|Posted: Tuesday, November 5, 2013 11:26 pm|
Proposition 6, which would earmark $2 billion of the state’s Rainy Day fund for use in developing reservoirs, pipelines and other water resources, was approved by Texas voters on Tuesday.
Tuesday’s ballot measure was widely expected to pass. It had the backing of environmental groups and most of the state’s top elected officials, including Republican Gov. Rick Perry.
“Today, the people of Texas made history, ensuring we’ll have the water we need to grow and thrive for the next five decades, without raising state taxes,” Perry said. “Now it’s time to get to work on the projects that’ll help us meet our growing water needs, preserving and improving both our economic strength and quality of life.”
The State Water Development Board has identified $53 billion in projects that would ensure enough water is available in 2060. The new revolving account should help leverage the funds needed to implement the water plan, though many lawmakers insist it is only a first step to meeting all the state’s needs.
Local governments that use money will have to pay it back with interest.
Four candidates for state Senate District 4 gave their comments on Proposition 6.
“We shouldn’t have punted the decision to the voters,” State Rep. Steve Toth said. “We should have paid for this out of the general revenue. That’s not leadership.”
State Rep. Brandon Creighton said Texas will remain the job creation engine of North America because of the passage of Proposition 6.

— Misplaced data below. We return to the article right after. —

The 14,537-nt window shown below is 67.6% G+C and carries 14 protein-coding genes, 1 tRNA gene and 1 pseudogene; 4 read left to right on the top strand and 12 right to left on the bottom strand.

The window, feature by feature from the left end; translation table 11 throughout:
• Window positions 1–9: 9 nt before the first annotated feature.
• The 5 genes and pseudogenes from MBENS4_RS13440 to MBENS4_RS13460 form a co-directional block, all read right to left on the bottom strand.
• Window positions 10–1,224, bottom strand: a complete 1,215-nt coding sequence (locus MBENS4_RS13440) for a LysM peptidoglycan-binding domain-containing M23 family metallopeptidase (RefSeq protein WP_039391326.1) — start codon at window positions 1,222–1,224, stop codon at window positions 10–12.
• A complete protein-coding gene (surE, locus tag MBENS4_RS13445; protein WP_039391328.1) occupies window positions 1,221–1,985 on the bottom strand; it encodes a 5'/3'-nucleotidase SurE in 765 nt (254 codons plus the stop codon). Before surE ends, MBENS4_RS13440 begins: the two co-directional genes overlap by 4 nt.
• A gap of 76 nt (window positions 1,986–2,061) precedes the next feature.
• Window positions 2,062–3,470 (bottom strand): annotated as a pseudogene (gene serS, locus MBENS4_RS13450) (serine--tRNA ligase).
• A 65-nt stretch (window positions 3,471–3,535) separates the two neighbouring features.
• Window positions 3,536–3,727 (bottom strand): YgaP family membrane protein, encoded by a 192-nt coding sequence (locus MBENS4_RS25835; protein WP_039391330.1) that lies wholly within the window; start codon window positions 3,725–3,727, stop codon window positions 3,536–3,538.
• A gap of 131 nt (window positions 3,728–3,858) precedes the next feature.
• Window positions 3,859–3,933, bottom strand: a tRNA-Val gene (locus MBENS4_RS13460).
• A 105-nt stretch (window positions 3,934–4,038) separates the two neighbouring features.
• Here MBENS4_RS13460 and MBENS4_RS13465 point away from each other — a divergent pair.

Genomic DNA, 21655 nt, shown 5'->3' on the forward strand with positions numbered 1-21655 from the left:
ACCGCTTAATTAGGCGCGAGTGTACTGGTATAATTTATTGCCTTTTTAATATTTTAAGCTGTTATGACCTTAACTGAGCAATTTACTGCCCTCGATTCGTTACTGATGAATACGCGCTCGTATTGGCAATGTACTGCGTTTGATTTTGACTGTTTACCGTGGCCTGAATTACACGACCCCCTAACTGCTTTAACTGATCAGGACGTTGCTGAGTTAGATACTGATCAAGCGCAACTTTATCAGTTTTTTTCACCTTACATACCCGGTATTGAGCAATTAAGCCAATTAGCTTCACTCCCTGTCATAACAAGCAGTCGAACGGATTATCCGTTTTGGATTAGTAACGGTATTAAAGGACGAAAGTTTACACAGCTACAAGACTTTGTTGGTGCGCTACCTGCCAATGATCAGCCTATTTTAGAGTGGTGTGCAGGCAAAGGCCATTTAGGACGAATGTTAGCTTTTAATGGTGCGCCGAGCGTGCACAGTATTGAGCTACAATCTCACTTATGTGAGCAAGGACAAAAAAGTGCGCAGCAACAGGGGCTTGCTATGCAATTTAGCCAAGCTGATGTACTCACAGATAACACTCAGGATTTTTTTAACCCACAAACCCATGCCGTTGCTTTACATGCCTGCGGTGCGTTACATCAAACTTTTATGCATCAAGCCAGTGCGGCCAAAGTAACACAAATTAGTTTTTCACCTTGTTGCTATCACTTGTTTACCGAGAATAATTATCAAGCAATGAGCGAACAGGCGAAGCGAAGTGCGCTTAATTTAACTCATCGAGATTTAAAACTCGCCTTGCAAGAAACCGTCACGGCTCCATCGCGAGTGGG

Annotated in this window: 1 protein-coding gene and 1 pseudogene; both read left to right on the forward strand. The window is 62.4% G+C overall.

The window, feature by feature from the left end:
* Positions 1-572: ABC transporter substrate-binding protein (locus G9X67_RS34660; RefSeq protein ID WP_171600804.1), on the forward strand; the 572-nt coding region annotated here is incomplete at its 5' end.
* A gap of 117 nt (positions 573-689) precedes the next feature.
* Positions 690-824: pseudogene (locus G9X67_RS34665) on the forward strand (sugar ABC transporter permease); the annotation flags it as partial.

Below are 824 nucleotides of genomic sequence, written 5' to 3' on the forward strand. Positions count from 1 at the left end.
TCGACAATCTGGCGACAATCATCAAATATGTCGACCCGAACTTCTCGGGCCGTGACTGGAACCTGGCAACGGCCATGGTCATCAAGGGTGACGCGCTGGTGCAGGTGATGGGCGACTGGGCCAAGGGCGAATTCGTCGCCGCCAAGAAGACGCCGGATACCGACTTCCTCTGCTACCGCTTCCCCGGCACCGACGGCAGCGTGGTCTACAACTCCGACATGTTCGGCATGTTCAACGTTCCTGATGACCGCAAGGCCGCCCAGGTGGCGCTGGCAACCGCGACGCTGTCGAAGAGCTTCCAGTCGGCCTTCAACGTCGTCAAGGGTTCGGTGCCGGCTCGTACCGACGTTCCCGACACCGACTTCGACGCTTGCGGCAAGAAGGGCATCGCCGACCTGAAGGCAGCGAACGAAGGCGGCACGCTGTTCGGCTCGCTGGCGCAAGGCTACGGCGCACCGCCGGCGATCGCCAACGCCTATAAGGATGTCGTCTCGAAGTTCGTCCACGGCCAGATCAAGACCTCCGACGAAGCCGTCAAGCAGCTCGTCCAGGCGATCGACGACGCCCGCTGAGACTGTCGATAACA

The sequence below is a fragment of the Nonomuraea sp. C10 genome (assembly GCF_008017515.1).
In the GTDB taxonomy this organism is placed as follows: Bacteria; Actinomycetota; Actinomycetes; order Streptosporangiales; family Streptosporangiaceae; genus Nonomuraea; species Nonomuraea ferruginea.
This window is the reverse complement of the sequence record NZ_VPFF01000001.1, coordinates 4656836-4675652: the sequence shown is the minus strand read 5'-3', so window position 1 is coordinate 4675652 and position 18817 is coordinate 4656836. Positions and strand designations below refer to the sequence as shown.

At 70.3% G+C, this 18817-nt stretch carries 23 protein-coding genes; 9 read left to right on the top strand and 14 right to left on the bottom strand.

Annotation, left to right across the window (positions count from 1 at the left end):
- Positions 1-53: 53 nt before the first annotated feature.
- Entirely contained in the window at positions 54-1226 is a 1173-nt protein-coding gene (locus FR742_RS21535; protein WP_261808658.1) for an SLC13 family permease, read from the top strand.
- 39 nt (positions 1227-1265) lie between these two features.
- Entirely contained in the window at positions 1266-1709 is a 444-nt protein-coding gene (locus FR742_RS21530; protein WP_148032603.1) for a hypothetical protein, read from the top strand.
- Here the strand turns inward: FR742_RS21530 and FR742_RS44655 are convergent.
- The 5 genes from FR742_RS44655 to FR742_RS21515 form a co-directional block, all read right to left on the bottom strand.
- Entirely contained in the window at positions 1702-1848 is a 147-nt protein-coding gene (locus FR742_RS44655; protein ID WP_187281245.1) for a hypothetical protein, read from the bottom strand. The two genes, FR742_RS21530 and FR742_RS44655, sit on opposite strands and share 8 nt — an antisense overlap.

“There were differences of opinion on ultimately how Texans should fund large-scale water infrastructure projects during the legislative session,” Creighton said. “There is no doubt that our state is in a stronger position for the future.”
Conservative businessman and former Senator Michael Galloway said the Rainy Day fund is a safety net and it shouldn’t be used for water or roads.
“(The water) should be paid for by the general revenue,” Galloway said. “We shouldn’t be dipping into (the Rainy Day fund) as a slush fund.”
The Woodlands Township Director Gordy Bunch said he expected it to pass.
He related his assumption to the three-year drought, water levels being substantially low and 1,200 people moving to Texas per day, he said.
“I voted for it,” Bunch said. “By and large, the majority of the people understand we need a water infrastructure.”
Opponents of the ballot measure worried about taking money from the state’s savings account while bristling at the idea that bureaucrats might pick winners and losers when awarding contracts.
Republican Rep. David Simpson, R-Longview, said he felt the state shouldn’t get involved in the bond market.Still, experts say Texas needs to capture at least 2.9 trillion gallons of fresh water by 2060 to meet demand. Money from the state’s cash reserves will help implement key parts of Texas’ 2012 State Water Plan, which calls for 562 projects, with 34 percent of the water coming from conservation and reuse, 17 percent from new major reservoirs, 34 percent from other surface supplies and 15 percent from other sources.The measure amends the state constitution to move $2 billion from Texas’ Rainy Day fund to its water infrastructure fund. The money would help defray the borrowing costs on large-scale water infrastructure projects, including creating reservoirs, laying new pipelines and replacing older ones.
Courier staff writer Kimberly Sutton contributed to this article.